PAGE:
Cities and Nature

Here’s how to design cities where people and nature can both flourish

An impression of biodiversity sensitive urban design (BSUD) developed by the authors in collaboration with Mauro Baracco, Jonathan Ware and Catherine Horwill of RMIT’s School of Architecture and Design. Author provided.

Urban nature has a critical role to play in the future liveability of cities. An emerging body of research reveals that bringing nature back into our cities can deliver a truly impressive array of benefits, ranging from health and well-being to climate change adaptation and mitigation. Aside from benefits for people, cities are often hotspots for threatened species and are justifiable locations for serious investment in nature conservation for its own sake.

Australian cities are home to, on average, three times as many threatened species per unit area as rural environments. Yet this also means urbanisation remains one of the most destructive processes for biodiversity …  Click here for the full article.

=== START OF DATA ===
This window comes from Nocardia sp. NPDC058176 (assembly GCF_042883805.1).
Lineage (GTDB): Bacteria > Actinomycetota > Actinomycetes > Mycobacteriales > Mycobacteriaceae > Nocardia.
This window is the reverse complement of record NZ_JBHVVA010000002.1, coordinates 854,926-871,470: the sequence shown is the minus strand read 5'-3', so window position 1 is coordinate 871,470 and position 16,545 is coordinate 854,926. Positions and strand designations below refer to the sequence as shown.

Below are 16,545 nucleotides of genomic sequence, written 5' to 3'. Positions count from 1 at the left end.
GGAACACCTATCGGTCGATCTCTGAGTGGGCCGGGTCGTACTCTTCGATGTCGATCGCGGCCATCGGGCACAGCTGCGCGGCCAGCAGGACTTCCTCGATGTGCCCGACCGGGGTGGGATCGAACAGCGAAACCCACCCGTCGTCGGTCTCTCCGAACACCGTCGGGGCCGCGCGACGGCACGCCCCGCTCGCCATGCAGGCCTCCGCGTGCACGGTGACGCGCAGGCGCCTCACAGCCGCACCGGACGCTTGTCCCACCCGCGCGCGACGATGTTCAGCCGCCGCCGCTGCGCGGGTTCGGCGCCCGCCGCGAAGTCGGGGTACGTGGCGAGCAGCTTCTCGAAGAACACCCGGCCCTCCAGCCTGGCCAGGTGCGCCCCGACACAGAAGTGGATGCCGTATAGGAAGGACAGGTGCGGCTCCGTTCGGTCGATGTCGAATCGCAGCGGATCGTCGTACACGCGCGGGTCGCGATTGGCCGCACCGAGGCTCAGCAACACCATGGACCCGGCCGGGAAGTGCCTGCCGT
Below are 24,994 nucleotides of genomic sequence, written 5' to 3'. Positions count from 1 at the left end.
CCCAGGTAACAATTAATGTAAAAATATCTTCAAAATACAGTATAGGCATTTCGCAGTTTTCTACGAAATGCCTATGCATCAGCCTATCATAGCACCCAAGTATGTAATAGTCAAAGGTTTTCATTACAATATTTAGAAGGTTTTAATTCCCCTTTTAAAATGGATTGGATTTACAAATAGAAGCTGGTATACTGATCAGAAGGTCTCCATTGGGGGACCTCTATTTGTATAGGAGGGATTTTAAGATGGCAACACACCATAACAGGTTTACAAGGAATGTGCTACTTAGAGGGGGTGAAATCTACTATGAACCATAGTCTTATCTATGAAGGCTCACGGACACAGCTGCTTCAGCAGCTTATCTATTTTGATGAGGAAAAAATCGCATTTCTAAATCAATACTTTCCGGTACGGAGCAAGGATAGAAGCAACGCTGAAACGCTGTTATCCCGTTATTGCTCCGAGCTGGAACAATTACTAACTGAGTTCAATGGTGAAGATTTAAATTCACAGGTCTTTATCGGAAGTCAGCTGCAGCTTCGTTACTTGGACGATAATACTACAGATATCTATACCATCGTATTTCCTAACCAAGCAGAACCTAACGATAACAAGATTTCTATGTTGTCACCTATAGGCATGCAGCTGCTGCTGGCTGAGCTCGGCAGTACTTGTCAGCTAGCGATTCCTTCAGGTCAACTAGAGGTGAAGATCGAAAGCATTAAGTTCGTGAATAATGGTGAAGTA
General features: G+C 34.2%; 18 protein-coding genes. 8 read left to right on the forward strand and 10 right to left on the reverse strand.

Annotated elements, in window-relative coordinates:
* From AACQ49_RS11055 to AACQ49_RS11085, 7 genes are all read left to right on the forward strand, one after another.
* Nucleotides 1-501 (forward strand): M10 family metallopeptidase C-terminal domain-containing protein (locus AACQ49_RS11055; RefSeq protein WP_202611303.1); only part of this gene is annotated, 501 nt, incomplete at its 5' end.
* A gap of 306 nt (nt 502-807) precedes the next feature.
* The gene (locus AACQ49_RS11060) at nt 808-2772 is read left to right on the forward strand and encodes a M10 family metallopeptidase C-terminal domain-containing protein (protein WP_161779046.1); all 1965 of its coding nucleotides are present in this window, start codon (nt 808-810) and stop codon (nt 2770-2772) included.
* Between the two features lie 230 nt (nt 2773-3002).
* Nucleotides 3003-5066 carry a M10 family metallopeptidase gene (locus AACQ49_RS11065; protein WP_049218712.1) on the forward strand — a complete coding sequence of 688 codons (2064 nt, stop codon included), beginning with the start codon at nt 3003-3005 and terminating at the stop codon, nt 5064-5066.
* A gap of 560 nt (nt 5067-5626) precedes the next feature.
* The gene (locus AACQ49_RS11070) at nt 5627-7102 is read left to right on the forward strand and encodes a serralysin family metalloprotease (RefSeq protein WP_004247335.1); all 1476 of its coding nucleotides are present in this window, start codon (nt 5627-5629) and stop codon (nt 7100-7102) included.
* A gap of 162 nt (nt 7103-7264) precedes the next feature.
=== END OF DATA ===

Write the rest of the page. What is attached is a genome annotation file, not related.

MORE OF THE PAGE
This article is an extract from The Conversation under a Creative Commons license. Read the original article.

WATAG believes that Box Hill CBD would really benefit from planning at all levels, with Urban Nature in mind.

This entry was posted in Active transport, Children, Cycling, Health, Sustainable development, Walking and tagged , , , . Bookmark the permalink.

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